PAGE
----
The B & B Scores

If you’re suspected of having Ehlers-Danlos Syndrome you’re likely to be tested via the Beighton Score.  This looks at certain joints in the body and how hypermobile they are:

  • Elbow bends backwards more than 10 degrees (1 point per elbow)
  • Knee bends backwards more than 10 degrees (1 point per knee)
  • Thumbs bend inwards to touch your forearm (1 point per thumb)
  • Little finger bends up more than 90 degrees from the back of your hand (1 point each pinky)
  • Hands can be placed flat on the floor with your knees straight (1 point)

I have big issues with the Beighton Score.  My knees don’t bend backwards, my thumbs don’t bend anywhere near my forearms and I’ve never been able to place my hands flat on the floor with straight legs.  So according to this I’d only score 4/9 and not really be classed as hypermobile at all!

Why do they only look at these particular joints?  What about floppy wrists (which was one of the tests my Rheumatologist did on me), hypermobile shoulders, a hypermobile neck (before mine got stiff and painful I could turn my head round like the Exorcist 😉 ), hypermobile spine (ie ability to do backflips), hypermobile pelvis (ie ability to do the splits), hypermobile ankles or toes – all of which I have.  Plus my thumbs might not bend inwards to touch my forearms, but they do bend outwards at 45 degrees and my wrists bend outwards at 90 degrees.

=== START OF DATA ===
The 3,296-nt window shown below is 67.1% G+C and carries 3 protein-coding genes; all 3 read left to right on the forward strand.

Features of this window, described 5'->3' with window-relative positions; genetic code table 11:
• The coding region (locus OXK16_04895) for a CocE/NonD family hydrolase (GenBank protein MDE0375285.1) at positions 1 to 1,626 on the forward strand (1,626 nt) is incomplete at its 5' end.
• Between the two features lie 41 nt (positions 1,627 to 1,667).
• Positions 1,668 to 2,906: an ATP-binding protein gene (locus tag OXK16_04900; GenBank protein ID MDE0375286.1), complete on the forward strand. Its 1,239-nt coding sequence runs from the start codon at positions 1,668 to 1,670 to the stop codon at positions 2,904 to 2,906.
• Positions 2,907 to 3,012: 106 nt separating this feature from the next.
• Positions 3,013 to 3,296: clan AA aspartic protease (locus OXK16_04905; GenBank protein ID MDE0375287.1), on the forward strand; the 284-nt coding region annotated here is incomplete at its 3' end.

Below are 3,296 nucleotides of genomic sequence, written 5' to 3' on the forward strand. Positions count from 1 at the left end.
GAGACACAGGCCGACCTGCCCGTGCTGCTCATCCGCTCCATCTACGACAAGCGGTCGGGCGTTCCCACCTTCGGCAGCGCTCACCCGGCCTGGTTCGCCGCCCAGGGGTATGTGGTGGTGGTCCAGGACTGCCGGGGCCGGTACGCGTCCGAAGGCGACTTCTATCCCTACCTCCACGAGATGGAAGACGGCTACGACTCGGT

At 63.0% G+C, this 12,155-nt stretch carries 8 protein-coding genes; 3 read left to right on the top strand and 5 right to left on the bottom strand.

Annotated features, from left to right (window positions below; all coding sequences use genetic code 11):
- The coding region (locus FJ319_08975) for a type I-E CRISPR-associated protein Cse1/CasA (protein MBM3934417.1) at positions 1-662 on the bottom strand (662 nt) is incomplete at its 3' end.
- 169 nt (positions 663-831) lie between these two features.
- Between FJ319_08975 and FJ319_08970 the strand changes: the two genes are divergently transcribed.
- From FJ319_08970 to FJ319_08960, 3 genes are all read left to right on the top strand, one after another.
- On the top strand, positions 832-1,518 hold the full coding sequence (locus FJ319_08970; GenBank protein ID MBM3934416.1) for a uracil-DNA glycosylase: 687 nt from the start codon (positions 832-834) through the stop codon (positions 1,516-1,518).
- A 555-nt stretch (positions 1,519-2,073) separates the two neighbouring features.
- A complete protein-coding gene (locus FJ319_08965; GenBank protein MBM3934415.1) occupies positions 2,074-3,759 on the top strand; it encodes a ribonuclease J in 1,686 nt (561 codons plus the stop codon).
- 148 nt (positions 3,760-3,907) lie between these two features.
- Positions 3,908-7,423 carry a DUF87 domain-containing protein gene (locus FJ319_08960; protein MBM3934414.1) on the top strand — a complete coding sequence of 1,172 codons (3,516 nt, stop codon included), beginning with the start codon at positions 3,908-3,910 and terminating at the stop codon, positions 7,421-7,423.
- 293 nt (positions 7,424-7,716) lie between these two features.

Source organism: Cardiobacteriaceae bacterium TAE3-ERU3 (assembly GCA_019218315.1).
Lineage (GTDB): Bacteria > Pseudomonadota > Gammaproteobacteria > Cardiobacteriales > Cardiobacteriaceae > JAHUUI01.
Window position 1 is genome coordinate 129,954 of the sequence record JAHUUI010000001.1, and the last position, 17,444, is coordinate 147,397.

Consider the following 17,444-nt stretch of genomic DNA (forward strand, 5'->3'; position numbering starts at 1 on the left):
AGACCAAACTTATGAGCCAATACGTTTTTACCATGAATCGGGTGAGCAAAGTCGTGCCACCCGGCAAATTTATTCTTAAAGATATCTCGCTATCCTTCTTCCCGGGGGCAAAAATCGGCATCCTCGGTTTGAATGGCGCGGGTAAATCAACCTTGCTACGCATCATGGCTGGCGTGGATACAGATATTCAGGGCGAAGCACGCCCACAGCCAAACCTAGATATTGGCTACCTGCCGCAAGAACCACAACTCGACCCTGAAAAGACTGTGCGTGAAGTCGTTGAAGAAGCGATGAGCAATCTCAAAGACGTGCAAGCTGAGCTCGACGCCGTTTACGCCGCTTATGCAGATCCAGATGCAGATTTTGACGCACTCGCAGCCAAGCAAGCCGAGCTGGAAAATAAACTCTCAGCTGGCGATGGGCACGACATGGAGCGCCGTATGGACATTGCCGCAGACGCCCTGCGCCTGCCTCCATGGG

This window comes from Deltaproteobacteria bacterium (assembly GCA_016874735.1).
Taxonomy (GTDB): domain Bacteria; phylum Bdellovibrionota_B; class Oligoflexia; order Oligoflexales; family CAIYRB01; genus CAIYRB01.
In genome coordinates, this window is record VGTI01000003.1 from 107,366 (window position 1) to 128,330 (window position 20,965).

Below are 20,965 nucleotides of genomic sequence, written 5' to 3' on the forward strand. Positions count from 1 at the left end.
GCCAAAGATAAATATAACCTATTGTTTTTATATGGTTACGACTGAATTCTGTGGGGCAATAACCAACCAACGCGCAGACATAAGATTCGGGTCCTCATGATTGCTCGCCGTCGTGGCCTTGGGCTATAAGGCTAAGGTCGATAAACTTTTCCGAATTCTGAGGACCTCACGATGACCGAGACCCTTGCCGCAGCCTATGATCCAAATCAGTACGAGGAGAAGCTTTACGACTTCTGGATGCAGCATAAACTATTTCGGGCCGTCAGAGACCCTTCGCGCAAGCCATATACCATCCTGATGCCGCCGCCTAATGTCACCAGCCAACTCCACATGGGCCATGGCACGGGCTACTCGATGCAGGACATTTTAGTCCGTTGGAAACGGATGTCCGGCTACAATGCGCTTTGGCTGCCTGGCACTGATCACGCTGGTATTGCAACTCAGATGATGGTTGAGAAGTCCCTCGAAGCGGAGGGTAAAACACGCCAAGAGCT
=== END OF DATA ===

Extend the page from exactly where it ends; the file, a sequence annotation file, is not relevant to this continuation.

I have no idea why all the joints in the body aren’t tested, and in various directions.  If you come across a Doctor, Physio or even Rheumatologist not particularly clued up on EDS they stick rigidly to the Beighton Score and are probably missing people, like myself, who are obviously hypermobile but just not in the particular joints listed.

The Beighton Score has to be coupled with the Brighton Score to diagnose EDS:

Major criteria

  • Beighton score greater than 4 (if there has been an injury or surgery affecting range of movement, this can be considered historically)
  • Arthralgia (joint pain) in more than 4 joints for more than 3 months.

Minor criteria

  • Beighton score 1-3 (or 0-3 if over 50 years)
  • Arthralgia in 1-3 joints for more than 3 months
  • Back pain, spondylosis (spinal arthritis) or spondylolisthesis (spinal subluxation) for more than 3 months
  • Dislocating/Subluxating (partial dislocation) in more than 1 joint, or the same joint more than once.
  • More than 3 soft tissue injuries, tenosynovitis (inflammation of sheath around tendons) or bursitis (inflammation of the fluid-filled sac in a joint)
  • Marfanoid Habitus; a characteristic appearance including being tall and slim and having long, thin fingers.